December 16, 2015
Do-It-Yourself Holiday Crafts
Winter break is here! If finals time left you too busy to begin preparing for the holidays, don’t worry. Here are several holiday craft ideas that can be used as gifts, as home decorations, or even just as fun treats for yourself. Hopefully they’re fun, easy activities that make your holiday season a little less stressful!
Hot chocolate kit:
I’ve always wanted to give and receive this as a holiday gift. Essentially, it’s a cube of chocolate attached to a spoon: to enjoy, simply place the spoon in hot milk, stir, and the chocolate will melt. Pour melted chocolate into flexible ice cube trays. Then take plastic spoons and stick them, spoon-side down, into the chocolate cubes (it may be best to let the chocolate solidify for a little while prior to adding the spoons, otherwise the spoons may not stand up straight) and set the tray somewhere safe to finish solidifying. Once the chocolate has completely hardened, remove each cube (the flexible tray should peel off, enabling you to get the chocolate out without breaking it) and put each one in a small, decorative bag. Add miniature marshmallows, peppermints, small chocolate chip cookies– anything that you think your guests might enjoy with their hot chocolate.
*Tip: to make peppermint hot chocolate, substitute a candy cane for the spoon: the peppermint candy will melt slightly in the hot milk, infusing the hot chocolate with a refreshing minty flavor).
An adorable, fun holiday gift or home decoration! All you need is a white calf sock, rice, two rubber bands, and some buttons. Cut off the foot part of the sock and tie one end of the other piece closed (the part that extends up the leg). Invert the sock (one end should be completely sealed, and fill it a little over halfway with rice (depending on how fat you want the snowman to be). Tie off this section with a rubber band: this makes up the body. Fill up the next section with more rice and tie off the top: this makes up the head, so it should be smaller. Attach the buttons to the snowman, either by sewing them on or using a hot glue gun, to make the eyes and buttons. Small hats can be made from the foot part of the sock by cutting off the toe part and using the toe as a small cap (sew the sides of the fabric together, and sew the hat onto the snowman’s head to prevent it from falling off. Small scarves can also be knitted for your snowman.
Decorative candy jar:
This one is pretty self-explanatory. Fill a mason jar with a small candy (ex: M&Ms, skittles, Hershey’s kisses, etc.) and attach the lid. After this, decorate the jar and use it to ornament your home or give it to holiday party guests. My favorite way to decorate them is to take a cloth doily and tie it to the lid of the jar with a festive ribbon.
Homemade Christmas tree ornament:
I’ve made several of these types of ornaments, and they’re always really fun (although some have turned out better than others). All you need is a clear glass ornament and some paint. Take the top off the ornament, pour in a generous amount of paint and swirl it around so it coats the inside of the ornament. Once it’s thoroughly coated, pour out the excess paint and leave it to dry. You can even pour in multiple colors at a time to make a multicolored ornament. Additionally, for a different look, you can put crayons instead of paint inside the ornament: using a blow dryer, melt the crayons and tip the ornament around to swirl the color all around the inside.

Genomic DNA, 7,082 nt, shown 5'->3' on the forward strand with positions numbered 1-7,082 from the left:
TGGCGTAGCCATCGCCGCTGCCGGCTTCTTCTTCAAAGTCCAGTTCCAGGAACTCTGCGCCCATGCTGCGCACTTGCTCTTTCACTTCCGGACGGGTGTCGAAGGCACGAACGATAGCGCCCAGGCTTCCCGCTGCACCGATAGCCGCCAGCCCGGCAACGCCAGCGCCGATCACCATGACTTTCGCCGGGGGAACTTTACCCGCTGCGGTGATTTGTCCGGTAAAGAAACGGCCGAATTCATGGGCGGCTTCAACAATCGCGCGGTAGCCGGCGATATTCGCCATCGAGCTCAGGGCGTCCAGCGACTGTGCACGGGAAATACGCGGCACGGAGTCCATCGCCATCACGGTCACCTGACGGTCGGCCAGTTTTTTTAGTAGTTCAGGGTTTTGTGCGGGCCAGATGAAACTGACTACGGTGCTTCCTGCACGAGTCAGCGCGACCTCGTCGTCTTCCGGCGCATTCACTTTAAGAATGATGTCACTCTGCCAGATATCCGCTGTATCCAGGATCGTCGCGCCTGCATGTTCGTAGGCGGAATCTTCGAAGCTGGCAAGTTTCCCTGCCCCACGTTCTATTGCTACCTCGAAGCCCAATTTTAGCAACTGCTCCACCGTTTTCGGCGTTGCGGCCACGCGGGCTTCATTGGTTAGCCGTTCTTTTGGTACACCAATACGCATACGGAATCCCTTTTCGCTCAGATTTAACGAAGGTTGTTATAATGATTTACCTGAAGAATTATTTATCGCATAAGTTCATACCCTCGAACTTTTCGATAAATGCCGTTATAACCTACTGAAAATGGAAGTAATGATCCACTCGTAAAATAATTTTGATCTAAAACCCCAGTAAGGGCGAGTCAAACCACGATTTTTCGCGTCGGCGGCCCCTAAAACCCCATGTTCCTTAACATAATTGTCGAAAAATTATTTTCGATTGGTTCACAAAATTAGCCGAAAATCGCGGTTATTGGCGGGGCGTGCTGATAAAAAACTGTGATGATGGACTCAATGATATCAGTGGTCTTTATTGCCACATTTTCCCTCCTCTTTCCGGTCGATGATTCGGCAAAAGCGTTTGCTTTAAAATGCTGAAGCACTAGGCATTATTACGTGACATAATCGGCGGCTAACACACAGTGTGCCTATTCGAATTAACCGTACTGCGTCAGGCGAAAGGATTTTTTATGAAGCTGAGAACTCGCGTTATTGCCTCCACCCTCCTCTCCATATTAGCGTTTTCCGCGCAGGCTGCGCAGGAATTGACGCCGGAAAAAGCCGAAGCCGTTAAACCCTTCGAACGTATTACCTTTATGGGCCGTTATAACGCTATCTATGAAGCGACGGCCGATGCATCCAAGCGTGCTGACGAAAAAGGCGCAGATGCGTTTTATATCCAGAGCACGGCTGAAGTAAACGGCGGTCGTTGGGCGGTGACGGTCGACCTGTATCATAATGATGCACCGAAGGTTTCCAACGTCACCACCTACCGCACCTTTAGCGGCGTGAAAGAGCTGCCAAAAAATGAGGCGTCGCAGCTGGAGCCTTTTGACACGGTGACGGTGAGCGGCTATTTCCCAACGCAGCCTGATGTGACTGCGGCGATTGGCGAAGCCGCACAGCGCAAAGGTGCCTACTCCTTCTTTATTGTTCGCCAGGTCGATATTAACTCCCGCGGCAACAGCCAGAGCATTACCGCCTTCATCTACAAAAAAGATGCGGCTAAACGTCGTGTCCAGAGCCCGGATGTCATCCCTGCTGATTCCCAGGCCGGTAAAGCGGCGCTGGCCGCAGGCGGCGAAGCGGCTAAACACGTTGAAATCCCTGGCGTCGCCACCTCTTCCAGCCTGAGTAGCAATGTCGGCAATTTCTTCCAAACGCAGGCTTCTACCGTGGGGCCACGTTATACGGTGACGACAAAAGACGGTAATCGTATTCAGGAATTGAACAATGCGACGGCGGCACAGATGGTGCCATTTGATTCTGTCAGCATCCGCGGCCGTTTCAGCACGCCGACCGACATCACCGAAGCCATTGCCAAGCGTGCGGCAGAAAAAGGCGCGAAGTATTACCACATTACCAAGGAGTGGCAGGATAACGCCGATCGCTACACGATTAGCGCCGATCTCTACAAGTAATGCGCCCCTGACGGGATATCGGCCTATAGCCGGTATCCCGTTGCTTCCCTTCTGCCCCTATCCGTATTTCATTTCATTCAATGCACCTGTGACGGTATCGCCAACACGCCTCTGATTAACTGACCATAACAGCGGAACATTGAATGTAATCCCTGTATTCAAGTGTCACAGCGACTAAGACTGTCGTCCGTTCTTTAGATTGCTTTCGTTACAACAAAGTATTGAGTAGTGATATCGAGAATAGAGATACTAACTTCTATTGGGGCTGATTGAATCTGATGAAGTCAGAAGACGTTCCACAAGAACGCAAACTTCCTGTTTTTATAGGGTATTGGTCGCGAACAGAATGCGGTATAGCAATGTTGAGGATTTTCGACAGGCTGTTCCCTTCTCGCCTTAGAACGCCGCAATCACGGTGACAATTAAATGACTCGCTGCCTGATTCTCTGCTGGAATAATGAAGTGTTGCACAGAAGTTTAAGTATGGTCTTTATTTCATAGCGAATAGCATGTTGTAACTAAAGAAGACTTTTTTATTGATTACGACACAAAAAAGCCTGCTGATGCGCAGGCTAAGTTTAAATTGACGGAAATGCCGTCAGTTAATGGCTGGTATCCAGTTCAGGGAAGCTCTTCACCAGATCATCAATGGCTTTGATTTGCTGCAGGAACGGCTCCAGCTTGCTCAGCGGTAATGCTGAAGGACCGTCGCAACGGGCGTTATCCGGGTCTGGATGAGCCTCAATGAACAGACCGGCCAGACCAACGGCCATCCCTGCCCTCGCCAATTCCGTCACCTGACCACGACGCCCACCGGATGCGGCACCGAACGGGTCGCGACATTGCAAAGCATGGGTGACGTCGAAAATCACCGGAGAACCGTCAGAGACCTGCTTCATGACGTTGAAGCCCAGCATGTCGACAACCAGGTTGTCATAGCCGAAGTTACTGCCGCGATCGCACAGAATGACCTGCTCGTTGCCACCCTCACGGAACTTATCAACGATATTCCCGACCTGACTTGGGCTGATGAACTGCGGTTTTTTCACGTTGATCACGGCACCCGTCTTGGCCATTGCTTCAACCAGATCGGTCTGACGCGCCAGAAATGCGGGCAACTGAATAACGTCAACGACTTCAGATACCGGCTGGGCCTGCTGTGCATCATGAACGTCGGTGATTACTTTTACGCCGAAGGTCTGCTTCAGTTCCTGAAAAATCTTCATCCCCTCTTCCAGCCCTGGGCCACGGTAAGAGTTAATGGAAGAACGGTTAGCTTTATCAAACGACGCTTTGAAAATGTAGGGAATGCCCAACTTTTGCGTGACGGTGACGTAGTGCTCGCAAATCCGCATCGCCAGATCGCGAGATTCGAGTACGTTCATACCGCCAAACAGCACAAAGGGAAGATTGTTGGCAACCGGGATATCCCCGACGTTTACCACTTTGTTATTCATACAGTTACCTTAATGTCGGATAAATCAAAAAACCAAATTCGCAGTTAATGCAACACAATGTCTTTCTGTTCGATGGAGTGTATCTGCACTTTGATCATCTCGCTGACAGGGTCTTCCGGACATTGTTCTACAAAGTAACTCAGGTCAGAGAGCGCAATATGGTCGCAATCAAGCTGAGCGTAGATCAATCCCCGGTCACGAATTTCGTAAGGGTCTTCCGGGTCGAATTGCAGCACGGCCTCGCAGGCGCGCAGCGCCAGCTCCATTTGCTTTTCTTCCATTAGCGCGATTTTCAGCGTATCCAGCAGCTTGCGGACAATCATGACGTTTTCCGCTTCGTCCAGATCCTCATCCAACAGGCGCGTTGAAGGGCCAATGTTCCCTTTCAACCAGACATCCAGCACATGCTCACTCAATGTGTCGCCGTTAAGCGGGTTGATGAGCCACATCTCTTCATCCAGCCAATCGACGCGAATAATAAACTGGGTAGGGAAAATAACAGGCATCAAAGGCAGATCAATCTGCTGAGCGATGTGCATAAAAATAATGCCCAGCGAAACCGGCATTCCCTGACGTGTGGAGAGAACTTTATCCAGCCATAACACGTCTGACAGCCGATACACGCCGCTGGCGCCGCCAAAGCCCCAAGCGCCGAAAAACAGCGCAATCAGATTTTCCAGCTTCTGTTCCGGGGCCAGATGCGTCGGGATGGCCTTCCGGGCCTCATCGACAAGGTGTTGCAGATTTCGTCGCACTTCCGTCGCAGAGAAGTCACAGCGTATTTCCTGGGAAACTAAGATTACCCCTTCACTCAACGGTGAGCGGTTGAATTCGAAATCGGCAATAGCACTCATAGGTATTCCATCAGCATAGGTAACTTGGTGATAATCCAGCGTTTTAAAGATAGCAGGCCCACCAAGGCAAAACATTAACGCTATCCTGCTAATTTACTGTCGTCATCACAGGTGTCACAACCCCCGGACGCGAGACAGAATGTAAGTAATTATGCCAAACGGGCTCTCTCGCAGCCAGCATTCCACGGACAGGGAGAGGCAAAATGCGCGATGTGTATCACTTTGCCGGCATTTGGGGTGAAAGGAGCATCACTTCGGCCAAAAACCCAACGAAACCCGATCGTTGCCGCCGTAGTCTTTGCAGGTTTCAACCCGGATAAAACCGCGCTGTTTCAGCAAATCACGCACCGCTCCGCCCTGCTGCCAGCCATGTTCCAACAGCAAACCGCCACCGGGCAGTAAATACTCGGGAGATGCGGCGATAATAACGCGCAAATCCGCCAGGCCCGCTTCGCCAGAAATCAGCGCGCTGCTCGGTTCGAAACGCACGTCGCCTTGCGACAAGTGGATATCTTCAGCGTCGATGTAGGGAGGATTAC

Pine cone Christmas tree:
Also very simple to make. Paint a pine cone with green paint (I find it easier to stick the pine cone into a container filled with paint, as it coats it much more evenly). Leave the pine cone to dry, and once it has dried simply glue either colorful candies (I like to use Skittles or M&Ms) or beads to the cone to mimic Christmas Tree ornaments. I always like to arrange several painted pine cones in a setting with cotton balls to mimic snow and create a little wooded diorama for my house.
Miniature snow globes:
One of my favorite holiday traditions is making my own custom snow globes. All you need is a clean, empty jar (it can be large or small, depending on what size snow globe you want to make), small plastic figurines (for the scene inside the snow globe), water, and glitter. Using a hot glue gun, glue the figurines onto the inside of the jar’s lid and leave this to dry completely. Pour glitter into the jar (if you want to use something a little heavier try hard plastic confetti), then add water. Once the figurines have dried onto the jar’s lid, simply screw the lid on tight, invert the jar, and shake it whenever you want to create a snowy winter wonderland.
Graham cracker gingerbread houses:
Another favorite holiday tradition is making gingerbread houses. However, making them out of real, homemade gingerbread can be time-consuming and costly, and therefore for the past few years I’ve made them out of graham crackers (the crackers are lighter than the gingerbread, and therefore the houses are much more likely to stay standing). All you need for each house are 5 full graham crackers: 1 full one per side wall (2 total), 1 full one per roof (2 total), and split 1 in half and use each half to make the front and back walls of the house. To make the icing to stick the crackers together, use 3 egg whites, 5 cups of powdered sugar, and 1/2 of a teaspoon of cream of tartar. Beat the egg whites and cream of tartar together on medium speed, then add the powdered sugar in a little at a time and beat for around 5 minutes (or until the mixture thickens). Refrigerate the mixture until you’re ready to use it (make sure to cover it in the fridge). Once the house is built, you just need several types of candy you want to use to decorate it: once you finish, set the house in a safe place to dry. I personally like to decorate my gingerbread house with candy still in its wrapper: it’s much more colorful, and the candy stays fresh much longer.